‘Batman v Superman’ fails to further its franchise

Not only is this the first time Batman and Superman have appeared in the same live action film together, it also highlights the first live action appearance of Wonder Woman (Gal Gadot) in a full length feature film.

Andrew C Shermoen

When watching “Batman v Superman: Dawn of Justice,” I was flabbergasted, occasionally enjoying myself, mostly being disappointed and wondering how in the world Warner Bros would convince its audience that a film universe could be carried on the back that is the colossal wreck of this film.

The main fault with “BvS” is that somewhere, deep down, the idea of a good movie was conceived. Somehow, whether by the untalented hands of the film’s director, Zack Snyder, or the studio heads, the film decided it needed to jam pack every single ounce of setup for a franchise into every portion of this movie.

Snyder has once again taken a beloved comic book property and has turned it into a brooding, Jesus-imagery action fest. That being said, I don’t think the movie should be fully reviled. There is plenty to love here. It’s just too bad that it is overshadowed by unconnected plot points, odd character development (or lack thereof), and complete divergence from the actual comics that the film is based on.

Almost a year after the Kryptonian attack that decimated the city of Metropolis, Superman (Henry Cavill) has become a controversial figure. Many believe his abilities cause great destruction and that he could use them to subject the world to his will.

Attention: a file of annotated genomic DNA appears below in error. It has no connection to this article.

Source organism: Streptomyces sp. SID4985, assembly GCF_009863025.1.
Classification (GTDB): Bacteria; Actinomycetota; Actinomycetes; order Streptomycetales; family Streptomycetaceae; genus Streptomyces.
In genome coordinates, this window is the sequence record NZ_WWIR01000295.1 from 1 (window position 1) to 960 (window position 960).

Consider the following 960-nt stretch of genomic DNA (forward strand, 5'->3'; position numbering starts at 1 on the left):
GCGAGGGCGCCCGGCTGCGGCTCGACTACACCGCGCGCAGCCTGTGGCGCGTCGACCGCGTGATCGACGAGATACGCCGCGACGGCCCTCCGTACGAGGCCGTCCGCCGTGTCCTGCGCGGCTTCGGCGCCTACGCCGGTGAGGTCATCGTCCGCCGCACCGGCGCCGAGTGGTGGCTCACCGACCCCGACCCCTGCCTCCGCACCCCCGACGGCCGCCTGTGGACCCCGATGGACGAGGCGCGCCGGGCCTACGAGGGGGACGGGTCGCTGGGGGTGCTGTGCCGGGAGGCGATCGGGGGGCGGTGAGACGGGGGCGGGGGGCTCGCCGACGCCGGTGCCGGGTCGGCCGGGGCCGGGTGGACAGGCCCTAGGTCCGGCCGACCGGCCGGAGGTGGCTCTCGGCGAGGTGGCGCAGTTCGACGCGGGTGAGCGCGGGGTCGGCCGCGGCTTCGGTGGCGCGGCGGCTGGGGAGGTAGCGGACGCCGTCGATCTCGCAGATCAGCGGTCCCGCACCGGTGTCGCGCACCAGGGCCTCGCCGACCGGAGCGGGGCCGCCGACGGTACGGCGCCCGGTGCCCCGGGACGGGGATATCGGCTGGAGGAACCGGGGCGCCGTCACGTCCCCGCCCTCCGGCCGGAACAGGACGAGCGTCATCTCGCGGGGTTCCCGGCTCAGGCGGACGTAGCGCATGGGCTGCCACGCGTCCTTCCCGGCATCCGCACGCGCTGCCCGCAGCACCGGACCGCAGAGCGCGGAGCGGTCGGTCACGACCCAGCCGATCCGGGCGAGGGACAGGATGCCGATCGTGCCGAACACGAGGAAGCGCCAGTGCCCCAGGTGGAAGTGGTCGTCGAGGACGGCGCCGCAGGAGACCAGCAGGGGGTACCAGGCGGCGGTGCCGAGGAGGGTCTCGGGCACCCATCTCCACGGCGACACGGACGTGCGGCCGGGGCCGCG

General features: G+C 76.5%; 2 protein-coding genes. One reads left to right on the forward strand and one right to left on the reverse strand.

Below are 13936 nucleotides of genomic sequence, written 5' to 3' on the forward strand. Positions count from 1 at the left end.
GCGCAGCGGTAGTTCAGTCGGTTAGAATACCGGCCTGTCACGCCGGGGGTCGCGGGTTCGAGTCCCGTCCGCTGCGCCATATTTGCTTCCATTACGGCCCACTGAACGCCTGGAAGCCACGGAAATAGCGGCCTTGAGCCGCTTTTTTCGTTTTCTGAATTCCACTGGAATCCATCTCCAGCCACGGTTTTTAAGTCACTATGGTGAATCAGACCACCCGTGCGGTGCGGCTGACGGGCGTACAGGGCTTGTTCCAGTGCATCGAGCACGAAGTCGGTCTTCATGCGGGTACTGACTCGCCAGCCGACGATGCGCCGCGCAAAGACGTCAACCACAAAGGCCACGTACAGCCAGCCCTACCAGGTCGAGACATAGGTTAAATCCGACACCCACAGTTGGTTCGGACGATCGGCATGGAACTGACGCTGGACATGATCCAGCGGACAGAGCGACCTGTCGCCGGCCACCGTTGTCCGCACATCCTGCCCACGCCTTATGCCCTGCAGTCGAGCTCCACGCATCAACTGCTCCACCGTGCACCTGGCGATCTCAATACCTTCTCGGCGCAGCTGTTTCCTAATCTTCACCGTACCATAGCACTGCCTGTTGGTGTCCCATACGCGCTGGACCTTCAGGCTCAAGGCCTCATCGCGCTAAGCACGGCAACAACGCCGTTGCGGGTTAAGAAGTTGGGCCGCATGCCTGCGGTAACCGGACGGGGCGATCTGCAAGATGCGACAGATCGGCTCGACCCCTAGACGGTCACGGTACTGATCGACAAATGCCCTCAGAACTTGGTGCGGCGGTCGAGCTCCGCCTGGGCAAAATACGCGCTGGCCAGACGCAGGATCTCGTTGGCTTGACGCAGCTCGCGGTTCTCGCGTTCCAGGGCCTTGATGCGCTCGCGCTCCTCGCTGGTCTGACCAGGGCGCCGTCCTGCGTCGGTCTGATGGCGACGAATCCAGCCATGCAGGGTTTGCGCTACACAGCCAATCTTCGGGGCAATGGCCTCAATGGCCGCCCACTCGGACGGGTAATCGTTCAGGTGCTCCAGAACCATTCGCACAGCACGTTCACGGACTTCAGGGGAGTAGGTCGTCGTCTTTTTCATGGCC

One of the believers of the latter possibility is Bruce Wayne (Ben Affleck) who is also the vigilante Batman. The destruction of Bruce’s company and the multiple deaths of his employees strengthens his hatred of Superman, and he begins planning for a one-man war with the Son of Krypton.

On top of that, while Batman’s vendetta against Superman is clearly spelled out and makes perfect sense, the reason Superman is against Batman’s crusade is never answered in the film. These poor story choices make the film completely incoherent, and its constant jumping take you out of the immersion of the film.

Batman kills and uses guns in this movie. The two main facets of his moral code have been dashed to the ground. If it has to be in the film, it could have been one line outlining Bruce’s desperation. Even so, Batman is a more interesting and dynamic character because of his limitations, and the filmmakers decided to remove that completely.

That being said, Affleck is amazing as Batman, and might be the best one yet. His performance is surrounded by a pretty bad movie, but he is the shining light at the center of it. In fact, most of the actors do a good job, especially Jeremy Iron’s quirky rendition of Alfred Pennyworth, Bruce’s butler and most trusted confidant.

The only bad performance is from Jesse Eisenberg – one that is not only the opposite of traditional Lex Luthor – but also does not fit the tone of the film in any way.

Most of the action scenes are dynamic and fun. The Batmobile car chase is exciting, Batman’s fighting style is accurate to the comics, and there is some really great stuff in the titular dual, which sadly only lasts a few minutes. Yet, the final fight scene is so overcrowded with CGI that it is almost sickening.

In conclusion, “BvS” isn’t a terrible film. It’s messy in a lot of ways, but Affleck and Iron’s portrayals, fun, dynamic action and great cinematography from Larry Fong create some bright spots.

The film also boasts a fantastic score from Hans Zimmer and Junkie XL. But its use of characters, poorly constructed plot, lack of motivations for its central characters and a kooky ending make “BvS” a wonky film that had great potential but fell flat on its face in its “too close to the sun” ambitions.

Rating: 2.5/5 stars